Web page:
At an SEC presentation in Washington, DC yesterday, Scott Friestad, the SEC’s Deputy Director for the Enforcement Division, told lawyers that the SEC expects FCPA penalties coming in the next two to six months to be of unprecedented amounts. “The dollar amounts in the cases that will be coming within the next short while will dwarf the disgorgement and penalty amounts that have been obtained in prior cases,” said Friestad, according to the National Law Journal.
According to the NLJ article, the larger cases and their increased frequency result from stronger enforcement power that the SEC and the U.S. Justice Department have achieved through increased cooperation from other countries.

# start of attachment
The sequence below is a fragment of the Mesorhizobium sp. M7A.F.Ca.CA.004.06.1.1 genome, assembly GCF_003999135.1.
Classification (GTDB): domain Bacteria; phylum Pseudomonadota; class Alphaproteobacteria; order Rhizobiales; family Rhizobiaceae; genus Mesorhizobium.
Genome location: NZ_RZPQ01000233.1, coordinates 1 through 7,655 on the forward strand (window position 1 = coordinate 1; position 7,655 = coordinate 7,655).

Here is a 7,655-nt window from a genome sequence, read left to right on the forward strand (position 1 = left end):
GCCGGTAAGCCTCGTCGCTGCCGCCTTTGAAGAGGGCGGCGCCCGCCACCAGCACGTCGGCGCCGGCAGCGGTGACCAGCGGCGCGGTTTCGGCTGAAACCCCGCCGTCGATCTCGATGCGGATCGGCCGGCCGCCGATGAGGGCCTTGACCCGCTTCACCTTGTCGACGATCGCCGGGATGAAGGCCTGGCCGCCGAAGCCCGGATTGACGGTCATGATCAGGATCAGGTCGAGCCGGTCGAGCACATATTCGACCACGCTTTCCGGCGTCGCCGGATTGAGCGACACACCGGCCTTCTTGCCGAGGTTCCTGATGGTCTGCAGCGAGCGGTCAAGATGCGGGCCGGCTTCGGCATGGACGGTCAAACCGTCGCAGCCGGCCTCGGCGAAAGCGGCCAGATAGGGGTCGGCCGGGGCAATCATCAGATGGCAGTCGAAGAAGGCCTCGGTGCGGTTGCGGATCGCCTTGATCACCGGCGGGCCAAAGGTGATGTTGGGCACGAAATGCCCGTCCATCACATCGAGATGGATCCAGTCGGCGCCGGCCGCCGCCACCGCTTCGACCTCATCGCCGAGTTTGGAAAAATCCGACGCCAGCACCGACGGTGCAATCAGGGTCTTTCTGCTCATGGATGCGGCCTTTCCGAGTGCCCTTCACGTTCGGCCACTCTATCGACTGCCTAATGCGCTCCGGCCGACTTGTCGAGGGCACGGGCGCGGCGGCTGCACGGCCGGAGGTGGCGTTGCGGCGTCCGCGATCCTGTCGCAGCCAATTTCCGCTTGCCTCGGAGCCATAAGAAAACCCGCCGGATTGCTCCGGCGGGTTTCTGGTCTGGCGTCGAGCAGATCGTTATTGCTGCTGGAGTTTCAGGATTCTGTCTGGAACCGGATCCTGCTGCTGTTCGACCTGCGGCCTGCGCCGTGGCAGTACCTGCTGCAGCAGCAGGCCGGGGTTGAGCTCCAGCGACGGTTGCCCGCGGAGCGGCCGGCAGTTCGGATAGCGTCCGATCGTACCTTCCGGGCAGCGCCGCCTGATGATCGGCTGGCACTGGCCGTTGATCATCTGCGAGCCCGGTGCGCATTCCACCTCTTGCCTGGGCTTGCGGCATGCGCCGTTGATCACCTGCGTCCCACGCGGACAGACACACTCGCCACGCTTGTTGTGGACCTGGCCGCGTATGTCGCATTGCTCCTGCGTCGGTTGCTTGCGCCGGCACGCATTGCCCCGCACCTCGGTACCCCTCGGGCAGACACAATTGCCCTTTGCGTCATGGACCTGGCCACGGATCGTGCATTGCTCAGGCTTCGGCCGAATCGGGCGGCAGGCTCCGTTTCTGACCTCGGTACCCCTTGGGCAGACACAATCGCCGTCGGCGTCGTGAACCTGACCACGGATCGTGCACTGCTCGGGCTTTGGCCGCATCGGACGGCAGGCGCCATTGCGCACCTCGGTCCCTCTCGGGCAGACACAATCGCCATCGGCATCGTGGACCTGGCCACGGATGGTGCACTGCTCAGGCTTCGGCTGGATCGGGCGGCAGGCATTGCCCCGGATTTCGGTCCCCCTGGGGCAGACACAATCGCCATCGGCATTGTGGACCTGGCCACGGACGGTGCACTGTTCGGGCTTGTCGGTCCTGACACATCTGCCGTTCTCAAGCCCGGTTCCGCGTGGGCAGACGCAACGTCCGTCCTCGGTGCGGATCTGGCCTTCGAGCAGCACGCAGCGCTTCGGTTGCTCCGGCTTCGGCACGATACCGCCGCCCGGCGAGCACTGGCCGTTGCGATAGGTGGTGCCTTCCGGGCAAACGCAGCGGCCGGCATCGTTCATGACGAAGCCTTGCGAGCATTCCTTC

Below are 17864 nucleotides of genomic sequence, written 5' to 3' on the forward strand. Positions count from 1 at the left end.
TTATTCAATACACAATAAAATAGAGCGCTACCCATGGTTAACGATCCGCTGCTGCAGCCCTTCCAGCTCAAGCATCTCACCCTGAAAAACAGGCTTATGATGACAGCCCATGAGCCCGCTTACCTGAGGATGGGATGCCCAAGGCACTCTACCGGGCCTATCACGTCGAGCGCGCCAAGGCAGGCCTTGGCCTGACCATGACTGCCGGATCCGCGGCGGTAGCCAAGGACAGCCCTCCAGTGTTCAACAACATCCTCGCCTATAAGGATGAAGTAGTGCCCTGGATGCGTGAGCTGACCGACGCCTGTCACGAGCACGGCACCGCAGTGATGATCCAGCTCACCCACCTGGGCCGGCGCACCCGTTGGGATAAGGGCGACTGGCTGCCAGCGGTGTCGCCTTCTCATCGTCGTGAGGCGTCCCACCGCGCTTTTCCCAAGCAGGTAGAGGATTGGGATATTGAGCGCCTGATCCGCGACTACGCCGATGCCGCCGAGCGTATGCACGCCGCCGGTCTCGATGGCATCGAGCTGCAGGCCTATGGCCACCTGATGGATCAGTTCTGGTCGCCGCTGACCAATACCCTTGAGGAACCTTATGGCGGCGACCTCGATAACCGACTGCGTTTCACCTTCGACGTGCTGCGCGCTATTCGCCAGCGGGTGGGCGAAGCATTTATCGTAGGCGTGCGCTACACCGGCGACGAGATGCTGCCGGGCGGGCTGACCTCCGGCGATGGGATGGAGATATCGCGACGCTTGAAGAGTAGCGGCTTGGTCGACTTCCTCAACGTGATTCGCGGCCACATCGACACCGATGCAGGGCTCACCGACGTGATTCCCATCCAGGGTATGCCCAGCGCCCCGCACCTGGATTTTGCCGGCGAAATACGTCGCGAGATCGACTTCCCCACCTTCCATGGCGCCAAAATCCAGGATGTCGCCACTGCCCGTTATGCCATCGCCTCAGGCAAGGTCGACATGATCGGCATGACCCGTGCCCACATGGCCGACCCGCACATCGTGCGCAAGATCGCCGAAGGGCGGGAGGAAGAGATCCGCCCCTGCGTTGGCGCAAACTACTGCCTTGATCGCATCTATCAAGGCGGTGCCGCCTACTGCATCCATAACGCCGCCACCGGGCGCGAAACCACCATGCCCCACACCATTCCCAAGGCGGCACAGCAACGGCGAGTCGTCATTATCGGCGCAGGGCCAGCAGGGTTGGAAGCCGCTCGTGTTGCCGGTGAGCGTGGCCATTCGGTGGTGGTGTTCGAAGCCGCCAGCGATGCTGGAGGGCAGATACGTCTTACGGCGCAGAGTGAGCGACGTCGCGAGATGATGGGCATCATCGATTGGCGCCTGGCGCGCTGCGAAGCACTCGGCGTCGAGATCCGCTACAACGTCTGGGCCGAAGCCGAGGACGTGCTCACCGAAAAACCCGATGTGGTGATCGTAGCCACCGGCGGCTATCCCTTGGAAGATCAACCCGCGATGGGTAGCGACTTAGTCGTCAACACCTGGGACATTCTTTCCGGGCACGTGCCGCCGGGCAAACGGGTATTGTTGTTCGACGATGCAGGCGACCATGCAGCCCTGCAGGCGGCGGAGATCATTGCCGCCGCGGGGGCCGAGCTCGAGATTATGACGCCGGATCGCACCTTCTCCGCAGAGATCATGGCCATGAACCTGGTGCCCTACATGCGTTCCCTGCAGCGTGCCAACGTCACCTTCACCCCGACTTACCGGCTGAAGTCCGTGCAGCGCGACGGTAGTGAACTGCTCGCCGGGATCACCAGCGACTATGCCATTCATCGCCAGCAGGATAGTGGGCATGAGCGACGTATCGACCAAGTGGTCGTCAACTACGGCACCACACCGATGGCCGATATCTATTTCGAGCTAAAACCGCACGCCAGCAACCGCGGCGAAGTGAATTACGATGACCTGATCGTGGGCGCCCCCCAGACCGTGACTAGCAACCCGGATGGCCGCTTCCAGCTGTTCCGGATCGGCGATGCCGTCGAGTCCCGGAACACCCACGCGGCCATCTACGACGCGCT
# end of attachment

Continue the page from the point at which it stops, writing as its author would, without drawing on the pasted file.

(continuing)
Friestad also told the group that a “significant” number of the coming cases involve violations that weren’t self-reported by the companies but were generated by other leads, such as the SEC’s own investigatory work or whistleblowers.
One case that is on FCPA-watchers’ radar is that of Siemens A.G., which in 2006 disclosed that it had discovered more than $1 billion in bribes that might have been paid in a dozen different countries over six years to help the company win orders. Siemens recently disclosed that it has reserved about $1.3 billion in anticipation of settling the case with U.S. and German regulators.